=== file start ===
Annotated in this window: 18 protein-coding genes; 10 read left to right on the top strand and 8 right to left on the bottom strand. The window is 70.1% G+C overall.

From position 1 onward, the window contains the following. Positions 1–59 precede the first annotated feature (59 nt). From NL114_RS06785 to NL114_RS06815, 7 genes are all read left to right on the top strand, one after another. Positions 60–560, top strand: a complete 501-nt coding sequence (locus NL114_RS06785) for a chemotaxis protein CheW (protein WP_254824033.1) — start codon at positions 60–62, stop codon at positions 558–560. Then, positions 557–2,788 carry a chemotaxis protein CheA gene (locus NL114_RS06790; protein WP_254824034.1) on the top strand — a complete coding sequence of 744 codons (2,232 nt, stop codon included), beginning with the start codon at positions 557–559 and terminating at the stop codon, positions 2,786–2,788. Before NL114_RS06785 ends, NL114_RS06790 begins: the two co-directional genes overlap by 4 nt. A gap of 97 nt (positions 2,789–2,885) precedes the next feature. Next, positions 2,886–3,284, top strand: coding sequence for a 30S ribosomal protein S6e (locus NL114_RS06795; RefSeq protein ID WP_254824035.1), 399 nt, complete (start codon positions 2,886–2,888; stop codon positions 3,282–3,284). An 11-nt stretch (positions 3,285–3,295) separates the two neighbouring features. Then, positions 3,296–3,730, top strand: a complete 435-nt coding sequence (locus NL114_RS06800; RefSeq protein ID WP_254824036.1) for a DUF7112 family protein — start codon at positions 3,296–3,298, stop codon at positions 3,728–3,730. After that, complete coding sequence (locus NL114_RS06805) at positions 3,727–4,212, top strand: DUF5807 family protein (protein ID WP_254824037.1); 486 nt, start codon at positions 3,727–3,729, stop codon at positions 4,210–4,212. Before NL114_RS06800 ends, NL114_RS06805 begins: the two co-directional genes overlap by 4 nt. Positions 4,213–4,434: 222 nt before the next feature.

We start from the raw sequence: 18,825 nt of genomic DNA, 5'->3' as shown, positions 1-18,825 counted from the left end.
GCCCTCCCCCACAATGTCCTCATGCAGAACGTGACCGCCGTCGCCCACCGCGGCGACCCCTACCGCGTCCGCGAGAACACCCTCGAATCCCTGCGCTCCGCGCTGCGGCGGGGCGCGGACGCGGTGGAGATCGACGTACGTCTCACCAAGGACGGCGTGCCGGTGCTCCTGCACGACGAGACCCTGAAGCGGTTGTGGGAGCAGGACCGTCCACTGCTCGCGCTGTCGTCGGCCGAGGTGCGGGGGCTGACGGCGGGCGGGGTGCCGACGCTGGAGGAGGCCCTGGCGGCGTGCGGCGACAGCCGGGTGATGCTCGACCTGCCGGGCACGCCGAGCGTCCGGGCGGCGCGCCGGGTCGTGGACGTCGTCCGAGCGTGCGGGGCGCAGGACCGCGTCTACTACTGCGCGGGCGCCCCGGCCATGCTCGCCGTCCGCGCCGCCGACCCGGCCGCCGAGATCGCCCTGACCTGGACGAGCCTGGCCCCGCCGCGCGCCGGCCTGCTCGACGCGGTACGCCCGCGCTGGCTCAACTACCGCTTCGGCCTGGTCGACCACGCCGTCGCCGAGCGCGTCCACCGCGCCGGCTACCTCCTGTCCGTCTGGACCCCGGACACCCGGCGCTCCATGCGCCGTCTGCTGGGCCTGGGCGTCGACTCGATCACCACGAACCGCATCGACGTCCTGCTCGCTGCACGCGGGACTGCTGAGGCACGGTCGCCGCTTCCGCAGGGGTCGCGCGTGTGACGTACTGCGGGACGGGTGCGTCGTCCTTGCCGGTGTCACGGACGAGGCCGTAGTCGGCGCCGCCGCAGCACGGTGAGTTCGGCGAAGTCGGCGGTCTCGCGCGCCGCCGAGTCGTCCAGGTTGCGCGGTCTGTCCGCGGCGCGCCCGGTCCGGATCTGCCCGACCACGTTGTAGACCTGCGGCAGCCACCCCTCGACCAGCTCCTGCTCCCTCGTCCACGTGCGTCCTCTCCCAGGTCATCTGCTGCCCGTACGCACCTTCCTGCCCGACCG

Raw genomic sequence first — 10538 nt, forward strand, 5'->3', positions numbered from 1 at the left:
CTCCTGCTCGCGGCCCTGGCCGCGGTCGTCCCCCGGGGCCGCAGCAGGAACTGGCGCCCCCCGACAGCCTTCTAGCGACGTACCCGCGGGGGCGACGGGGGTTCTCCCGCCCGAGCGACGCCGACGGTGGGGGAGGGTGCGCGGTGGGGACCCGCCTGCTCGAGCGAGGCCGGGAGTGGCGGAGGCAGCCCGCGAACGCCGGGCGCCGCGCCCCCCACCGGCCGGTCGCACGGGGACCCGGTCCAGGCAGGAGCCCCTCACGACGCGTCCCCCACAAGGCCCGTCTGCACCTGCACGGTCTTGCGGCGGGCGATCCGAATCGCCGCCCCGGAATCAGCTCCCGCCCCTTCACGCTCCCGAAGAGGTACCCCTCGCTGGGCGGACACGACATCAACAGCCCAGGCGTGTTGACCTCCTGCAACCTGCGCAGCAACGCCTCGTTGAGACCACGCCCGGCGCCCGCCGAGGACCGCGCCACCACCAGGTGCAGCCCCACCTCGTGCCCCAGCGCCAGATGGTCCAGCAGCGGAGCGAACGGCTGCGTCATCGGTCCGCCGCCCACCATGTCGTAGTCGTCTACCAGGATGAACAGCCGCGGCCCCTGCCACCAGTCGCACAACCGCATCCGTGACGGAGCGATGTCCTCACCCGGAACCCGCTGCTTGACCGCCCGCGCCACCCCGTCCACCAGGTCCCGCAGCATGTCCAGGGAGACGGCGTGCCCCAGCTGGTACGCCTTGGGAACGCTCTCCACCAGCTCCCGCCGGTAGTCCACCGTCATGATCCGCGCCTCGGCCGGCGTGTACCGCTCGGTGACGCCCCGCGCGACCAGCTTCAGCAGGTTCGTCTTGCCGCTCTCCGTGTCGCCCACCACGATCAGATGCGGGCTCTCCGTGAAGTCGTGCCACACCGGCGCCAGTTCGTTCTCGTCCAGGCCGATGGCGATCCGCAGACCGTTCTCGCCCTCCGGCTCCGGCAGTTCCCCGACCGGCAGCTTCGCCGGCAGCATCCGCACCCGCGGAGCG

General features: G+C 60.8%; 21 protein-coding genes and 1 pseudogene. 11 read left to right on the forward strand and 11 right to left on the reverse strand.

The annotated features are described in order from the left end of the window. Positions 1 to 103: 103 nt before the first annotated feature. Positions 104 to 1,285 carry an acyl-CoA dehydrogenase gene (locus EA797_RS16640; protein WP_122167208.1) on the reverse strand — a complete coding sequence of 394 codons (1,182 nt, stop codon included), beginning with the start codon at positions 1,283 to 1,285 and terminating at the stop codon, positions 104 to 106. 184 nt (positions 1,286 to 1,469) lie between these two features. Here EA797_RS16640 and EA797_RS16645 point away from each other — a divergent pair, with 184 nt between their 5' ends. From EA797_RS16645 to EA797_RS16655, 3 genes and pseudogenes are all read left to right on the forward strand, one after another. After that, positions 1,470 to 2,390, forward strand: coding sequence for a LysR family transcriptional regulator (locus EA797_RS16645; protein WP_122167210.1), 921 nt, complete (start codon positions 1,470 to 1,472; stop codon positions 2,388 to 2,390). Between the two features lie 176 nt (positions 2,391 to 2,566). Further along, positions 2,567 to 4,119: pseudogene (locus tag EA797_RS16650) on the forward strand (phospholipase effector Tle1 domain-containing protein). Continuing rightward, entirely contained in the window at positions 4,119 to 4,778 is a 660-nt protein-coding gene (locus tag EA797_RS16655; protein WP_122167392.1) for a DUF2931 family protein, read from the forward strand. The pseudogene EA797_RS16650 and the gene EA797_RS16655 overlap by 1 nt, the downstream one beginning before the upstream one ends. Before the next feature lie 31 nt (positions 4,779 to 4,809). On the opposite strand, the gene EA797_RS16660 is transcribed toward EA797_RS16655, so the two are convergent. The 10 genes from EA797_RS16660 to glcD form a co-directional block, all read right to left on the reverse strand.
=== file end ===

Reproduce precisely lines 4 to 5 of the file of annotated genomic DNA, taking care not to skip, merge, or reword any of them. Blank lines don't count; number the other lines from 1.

GCCCTCCCCCACAATGTCCTCATGCAGAACGTGACCGCCGTCGCCCACCGCGGCGACCCCTACCGCGTCCGCGAGAACACCCTCGAATCCCTGCGCTCCGCGCTGCGGCGGGGCGCGGACGCGGTGGAGATCGACGTACGTCTCACCAAGGACGGCGTGCCGGTGCTCCTGCACGACGAGACCCTGAAGCGGTTGTGGGAGCAGGACCGTCCACTGCTCGCGCTGTCGTCGGCCGAGGTGCGGGGGCTGACGGCGGGCGGGGTGCCGACGCTGGAGGAGGCCCTGGCGGCGTGCGGCGACAGCCGGGTGATGCTCGACCTGCCGGGCACGCCGAGCGTCCGGGCGGCGCGCCGGGTCGTGGACGTCGTCCGAGCGTGCGGGGCGCAGGACCGCGTCTACTACTGCGCGGGCGCCCCGGCCATGCTCGCCGTCCGCGCCGCCGACCCGGCCGCCGAGATCGCCCTGACCTGGACGAGCCTGGCCCCGCCGCGCGCCGGCCTGCTCGACGCGGTACGCCCGCGCTGGCTCAACTACCGCTTCGGCCTGGTCGACCACGCCGTCGCCGAGCGCGTCCACCGCGCCGGCTACCTCCTGTCCGTCTGGACCCCGGACACCCGGCGCTCCATGCGCCGTCTGCTGGGCCTGGGCGTCGACTCGATCACCACGAACCGCATCGACGTCCTGCTCGCTGCACGCGGGACTGCTGAGGCACGGTCGCCGCTTCCGCAGGGGTCGCGCGTGTGACGTACTGCGGGACGGGTGCGTCGTCCTTGCCGGTGTCACGGACGAGGCCGTAGTCGGCGCCGCCGCAGCACGGTGAGTTCGGCGAAGTCGGCGGTCTCGCGCGCCGCCGAGTCGTCCAGGTTGCGCGGTCTGTCCGCGGCGCGCCCGGTCCGGATCTGCCCGACCACGTTGTAGACCTGCGGCAGCCACCCCTCGACCAGCTCCTGCTCCCTCGTCCACGTGCGTCCTCTCCCAGGTCATCTGCTGCCCGTACGCACCTTCCTGCCCGACCG

Raw genomic sequence first — 10538 nt, forward strand, 5'->3', positions numbered from 1 at the left: